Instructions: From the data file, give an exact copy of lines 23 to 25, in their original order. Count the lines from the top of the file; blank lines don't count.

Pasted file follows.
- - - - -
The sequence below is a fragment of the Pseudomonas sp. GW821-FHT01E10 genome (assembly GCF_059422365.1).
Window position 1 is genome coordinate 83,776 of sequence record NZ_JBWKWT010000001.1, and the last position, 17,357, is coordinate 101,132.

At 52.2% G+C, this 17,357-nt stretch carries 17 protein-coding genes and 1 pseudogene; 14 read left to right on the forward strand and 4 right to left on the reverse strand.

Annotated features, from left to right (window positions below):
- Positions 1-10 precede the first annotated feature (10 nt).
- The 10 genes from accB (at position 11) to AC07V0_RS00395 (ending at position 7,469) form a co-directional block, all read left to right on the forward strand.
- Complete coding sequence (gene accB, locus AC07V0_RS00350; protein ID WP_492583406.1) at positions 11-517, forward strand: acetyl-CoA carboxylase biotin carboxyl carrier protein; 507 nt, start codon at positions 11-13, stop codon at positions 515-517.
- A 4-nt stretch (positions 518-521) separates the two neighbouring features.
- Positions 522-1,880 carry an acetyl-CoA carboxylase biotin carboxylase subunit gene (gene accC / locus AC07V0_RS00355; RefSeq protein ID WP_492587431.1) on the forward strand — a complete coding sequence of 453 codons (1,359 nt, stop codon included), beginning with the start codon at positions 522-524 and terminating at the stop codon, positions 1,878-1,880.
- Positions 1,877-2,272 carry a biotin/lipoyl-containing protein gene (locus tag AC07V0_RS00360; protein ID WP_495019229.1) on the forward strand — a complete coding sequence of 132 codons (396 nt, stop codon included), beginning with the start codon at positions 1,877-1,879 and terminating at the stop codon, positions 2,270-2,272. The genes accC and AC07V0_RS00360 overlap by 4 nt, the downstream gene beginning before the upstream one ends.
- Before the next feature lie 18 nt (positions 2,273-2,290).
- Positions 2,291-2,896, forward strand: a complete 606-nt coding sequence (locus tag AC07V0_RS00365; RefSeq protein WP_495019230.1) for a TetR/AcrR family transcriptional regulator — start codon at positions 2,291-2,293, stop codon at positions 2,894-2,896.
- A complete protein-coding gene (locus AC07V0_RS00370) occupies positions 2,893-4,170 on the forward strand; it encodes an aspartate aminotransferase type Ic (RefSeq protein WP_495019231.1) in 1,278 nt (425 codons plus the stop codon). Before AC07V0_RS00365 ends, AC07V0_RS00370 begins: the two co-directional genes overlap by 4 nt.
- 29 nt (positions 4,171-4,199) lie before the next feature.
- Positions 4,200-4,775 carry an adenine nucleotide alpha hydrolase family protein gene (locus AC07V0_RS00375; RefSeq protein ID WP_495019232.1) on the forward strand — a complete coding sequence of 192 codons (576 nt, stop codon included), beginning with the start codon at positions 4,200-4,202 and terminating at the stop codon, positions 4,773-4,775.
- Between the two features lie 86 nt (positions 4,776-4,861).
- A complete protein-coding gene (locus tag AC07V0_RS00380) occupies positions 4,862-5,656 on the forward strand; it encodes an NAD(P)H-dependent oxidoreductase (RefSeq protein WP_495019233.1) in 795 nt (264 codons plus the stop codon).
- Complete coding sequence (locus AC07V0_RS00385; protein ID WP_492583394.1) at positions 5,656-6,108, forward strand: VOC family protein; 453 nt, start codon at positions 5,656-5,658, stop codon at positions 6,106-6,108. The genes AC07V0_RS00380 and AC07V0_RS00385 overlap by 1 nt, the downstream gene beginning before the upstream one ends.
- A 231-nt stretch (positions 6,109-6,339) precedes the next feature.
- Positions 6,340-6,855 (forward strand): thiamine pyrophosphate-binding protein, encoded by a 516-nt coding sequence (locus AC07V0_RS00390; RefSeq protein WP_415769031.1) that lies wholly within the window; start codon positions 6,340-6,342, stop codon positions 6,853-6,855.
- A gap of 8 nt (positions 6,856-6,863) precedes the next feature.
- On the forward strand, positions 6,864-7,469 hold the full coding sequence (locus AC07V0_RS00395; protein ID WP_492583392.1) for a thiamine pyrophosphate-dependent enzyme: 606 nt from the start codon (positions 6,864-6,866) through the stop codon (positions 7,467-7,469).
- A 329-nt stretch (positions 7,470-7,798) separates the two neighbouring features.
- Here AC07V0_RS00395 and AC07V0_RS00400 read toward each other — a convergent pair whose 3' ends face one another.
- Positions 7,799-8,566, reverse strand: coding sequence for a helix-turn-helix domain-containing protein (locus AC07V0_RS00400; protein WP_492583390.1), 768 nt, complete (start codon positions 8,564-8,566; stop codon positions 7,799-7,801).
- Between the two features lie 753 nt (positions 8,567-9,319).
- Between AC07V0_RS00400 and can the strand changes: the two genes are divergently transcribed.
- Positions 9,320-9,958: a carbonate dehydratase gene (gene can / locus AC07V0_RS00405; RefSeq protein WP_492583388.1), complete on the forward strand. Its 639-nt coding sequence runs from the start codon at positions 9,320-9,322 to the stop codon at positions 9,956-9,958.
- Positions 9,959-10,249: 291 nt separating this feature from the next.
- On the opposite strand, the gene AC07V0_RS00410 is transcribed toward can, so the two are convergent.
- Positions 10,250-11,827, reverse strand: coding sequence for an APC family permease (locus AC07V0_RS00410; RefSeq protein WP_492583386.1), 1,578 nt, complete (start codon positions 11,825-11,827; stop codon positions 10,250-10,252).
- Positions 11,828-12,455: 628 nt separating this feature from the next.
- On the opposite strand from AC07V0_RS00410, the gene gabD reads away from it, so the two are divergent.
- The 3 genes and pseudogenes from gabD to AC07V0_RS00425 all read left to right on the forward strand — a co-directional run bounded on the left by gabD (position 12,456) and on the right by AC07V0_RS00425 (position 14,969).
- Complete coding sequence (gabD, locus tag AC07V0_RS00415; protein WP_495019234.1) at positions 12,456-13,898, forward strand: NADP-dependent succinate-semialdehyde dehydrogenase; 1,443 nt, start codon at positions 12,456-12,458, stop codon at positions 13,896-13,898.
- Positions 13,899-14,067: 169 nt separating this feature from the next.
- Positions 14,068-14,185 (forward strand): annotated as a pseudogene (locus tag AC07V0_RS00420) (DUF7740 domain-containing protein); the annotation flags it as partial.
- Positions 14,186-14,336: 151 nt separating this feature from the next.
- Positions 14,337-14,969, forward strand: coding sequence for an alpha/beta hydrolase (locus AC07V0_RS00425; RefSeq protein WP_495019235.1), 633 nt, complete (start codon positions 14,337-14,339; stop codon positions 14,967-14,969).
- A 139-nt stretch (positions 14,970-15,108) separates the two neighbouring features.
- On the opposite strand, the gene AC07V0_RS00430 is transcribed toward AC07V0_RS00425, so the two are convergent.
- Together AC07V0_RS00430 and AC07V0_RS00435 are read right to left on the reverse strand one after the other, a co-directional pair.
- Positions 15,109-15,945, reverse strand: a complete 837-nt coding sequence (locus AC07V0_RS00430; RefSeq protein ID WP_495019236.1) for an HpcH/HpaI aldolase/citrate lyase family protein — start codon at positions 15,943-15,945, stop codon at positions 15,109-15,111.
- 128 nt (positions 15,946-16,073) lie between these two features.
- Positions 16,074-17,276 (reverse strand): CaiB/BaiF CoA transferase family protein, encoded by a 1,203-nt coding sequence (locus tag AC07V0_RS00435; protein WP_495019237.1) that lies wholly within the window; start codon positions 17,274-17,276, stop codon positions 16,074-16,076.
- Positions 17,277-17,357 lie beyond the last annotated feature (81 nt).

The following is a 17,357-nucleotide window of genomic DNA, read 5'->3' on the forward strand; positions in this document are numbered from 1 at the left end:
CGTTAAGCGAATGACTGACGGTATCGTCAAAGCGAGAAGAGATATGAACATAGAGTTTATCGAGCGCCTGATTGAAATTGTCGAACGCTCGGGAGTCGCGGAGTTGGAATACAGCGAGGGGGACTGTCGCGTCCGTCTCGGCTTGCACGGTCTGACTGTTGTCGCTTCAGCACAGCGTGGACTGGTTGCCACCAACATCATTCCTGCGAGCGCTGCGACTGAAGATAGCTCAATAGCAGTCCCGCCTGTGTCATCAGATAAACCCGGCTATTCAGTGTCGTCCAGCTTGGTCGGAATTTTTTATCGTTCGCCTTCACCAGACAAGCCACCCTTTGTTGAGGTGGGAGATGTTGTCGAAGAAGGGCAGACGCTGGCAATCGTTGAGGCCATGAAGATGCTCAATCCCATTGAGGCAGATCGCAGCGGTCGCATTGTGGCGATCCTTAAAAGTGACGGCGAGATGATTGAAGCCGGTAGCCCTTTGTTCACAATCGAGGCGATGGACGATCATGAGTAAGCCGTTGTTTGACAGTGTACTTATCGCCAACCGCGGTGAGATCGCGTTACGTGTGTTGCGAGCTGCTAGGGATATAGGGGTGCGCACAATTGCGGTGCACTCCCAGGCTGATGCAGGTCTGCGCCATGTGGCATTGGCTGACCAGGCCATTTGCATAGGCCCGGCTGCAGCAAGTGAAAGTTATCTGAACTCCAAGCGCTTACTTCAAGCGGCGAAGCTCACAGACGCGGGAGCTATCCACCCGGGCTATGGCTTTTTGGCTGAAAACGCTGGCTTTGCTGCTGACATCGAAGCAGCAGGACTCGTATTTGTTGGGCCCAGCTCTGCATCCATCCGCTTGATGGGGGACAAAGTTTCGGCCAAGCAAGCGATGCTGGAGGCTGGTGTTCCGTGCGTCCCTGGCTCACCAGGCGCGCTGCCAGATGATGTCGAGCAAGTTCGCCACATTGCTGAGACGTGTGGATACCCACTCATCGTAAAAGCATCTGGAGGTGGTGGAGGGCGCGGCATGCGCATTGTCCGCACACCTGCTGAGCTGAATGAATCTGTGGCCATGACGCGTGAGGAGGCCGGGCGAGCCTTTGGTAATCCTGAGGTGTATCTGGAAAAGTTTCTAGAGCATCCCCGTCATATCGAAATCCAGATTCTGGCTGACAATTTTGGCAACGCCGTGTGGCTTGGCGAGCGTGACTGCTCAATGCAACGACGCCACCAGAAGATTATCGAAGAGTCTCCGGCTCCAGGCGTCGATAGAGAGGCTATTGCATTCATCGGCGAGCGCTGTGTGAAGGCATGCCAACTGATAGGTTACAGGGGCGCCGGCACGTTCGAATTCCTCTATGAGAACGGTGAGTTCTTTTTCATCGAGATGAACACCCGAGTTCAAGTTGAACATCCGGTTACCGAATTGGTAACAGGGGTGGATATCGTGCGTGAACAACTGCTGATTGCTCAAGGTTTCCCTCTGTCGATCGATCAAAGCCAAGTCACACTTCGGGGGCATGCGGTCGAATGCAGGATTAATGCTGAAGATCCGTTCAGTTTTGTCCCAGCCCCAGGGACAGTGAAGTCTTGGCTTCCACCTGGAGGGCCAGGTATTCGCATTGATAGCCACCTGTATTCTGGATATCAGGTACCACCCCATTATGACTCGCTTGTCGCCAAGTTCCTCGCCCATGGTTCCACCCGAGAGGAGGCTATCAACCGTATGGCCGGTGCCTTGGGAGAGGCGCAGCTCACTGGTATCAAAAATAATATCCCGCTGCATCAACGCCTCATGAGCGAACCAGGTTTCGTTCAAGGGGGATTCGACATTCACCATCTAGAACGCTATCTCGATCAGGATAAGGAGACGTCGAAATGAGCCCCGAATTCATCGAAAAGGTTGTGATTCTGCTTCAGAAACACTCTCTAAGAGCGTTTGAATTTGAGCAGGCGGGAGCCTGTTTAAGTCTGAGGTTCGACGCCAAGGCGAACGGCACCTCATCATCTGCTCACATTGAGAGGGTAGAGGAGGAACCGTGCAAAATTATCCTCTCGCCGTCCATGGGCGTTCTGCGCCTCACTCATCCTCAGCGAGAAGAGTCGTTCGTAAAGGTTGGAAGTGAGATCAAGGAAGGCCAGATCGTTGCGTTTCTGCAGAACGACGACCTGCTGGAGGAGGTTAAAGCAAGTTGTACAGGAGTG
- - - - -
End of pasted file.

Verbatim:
- A 329-nt stretch (positions 7,470-7,798) separates the two neighbouring features.
- Here AC07V0_RS00395 and AC07V0_RS00400 read toward each other — a convergent pair whose 3' ends face one another.
- Positions 7,799-8,566, reverse strand: coding sequence for a helix-turn-helix domain-containing protein (locus AC07V0_RS00400; protein WP_492583390.1), 768 nt, complete (start codon positions 8,564-8,566; stop codon positions 7,799-7,801).